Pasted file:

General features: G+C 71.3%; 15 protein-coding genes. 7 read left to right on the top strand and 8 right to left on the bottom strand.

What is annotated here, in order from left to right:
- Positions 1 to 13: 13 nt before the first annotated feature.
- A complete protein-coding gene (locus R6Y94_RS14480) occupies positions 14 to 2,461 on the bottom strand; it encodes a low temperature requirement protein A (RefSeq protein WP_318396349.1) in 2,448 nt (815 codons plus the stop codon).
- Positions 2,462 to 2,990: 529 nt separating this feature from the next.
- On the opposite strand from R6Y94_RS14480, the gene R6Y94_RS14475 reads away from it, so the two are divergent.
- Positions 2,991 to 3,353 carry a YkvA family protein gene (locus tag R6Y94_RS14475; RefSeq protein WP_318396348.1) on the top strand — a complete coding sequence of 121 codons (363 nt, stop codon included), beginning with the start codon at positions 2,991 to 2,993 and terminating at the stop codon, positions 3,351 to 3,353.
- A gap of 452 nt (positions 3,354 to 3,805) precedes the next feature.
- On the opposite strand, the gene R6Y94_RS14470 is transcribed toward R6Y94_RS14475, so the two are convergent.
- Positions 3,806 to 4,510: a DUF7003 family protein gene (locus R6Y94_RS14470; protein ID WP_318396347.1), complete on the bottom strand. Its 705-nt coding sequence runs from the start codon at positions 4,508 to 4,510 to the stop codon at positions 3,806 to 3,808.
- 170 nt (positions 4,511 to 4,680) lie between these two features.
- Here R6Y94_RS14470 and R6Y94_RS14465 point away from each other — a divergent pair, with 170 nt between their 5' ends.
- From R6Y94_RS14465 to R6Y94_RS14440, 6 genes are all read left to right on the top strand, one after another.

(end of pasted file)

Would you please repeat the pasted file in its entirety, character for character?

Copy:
General features: G+C 71.3%; 15 protein-coding genes. 7 read left to right on the top strand and 8 right to left on the bottom strand.

What is annotated here, in order from left to right:
- Positions 1 to 13: 13 nt before the first annotated feature.
- A complete protein-coding gene (locus R6Y94_RS14480) occupies positions 14 to 2,461 on the bottom strand; it encodes a low temperature requirement protein A (RefSeq protein WP_318396349.1) in 2,448 nt (815 codons plus the stop codon).
- Positions 2,462 to 2,990: 529 nt separating this feature from the next.
- On the opposite strand from R6Y94_RS14480, the gene R6Y94_RS14475 reads away from it, so the two are divergent.
- Positions 2,991 to 3,353 carry a YkvA family protein gene (locus tag R6Y94_RS14475; RefSeq protein WP_318396348.1) on the top strand — a complete coding sequence of 121 codons (363 nt, stop codon included), beginning with the start codon at positions 2,991 to 2,993 and terminating at the stop codon, positions 3,351 to 3,353.
- A gap of 452 nt (positions 3,354 to 3,805) precedes the next feature.
- On the opposite strand, the gene R6Y94_RS14470 is transcribed toward R6Y94_RS14475, so the two are convergent.
- Positions 3,806 to 4,510: a DUF7003 family protein gene (locus R6Y94_RS14470; protein ID WP_318396347.1), complete on the bottom strand. Its 705-nt coding sequence runs from the start codon at positions 4,508 to 4,510 to the stop codon at positions 3,806 to 3,808.
- 170 nt (positions 4,511 to 4,680) lie between these two features.
- Here R6Y94_RS14470 and R6Y94_RS14465 point away from each other — a divergent pair, with 170 nt between their 5' ends.
- From R6Y94_RS14465 to R6Y94_RS14440, 6 genes are all read left to right on the top strand, one after another.